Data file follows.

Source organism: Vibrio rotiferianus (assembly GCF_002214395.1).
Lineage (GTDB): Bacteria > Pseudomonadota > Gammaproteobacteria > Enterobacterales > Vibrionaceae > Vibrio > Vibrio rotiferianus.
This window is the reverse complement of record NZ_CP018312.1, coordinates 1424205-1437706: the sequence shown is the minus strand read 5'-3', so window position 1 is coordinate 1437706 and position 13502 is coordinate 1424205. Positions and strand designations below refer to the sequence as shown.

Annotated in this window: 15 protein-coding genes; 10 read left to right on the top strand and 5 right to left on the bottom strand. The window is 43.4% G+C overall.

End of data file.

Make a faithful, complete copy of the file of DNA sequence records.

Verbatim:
Source organism: Vibrio rotiferianus (assembly GCF_002214395.1).
Lineage (GTDB): Bacteria > Pseudomonadota > Gammaproteobacteria > Enterobacterales > Vibrionaceae > Vibrio > Vibrio rotiferianus.
This window is the reverse complement of record NZ_CP018312.1, coordinates 1424205-1437706: the sequence shown is the minus strand read 5'-3', so window position 1 is coordinate 1437706 and position 13502 is coordinate 1424205. Positions and strand designations below refer to the sequence as shown.

Annotated in this window: 15 protein-coding genes; 10 read left to right on the top strand and 5 right to left on the bottom strand. The window is 43.4% G+C overall.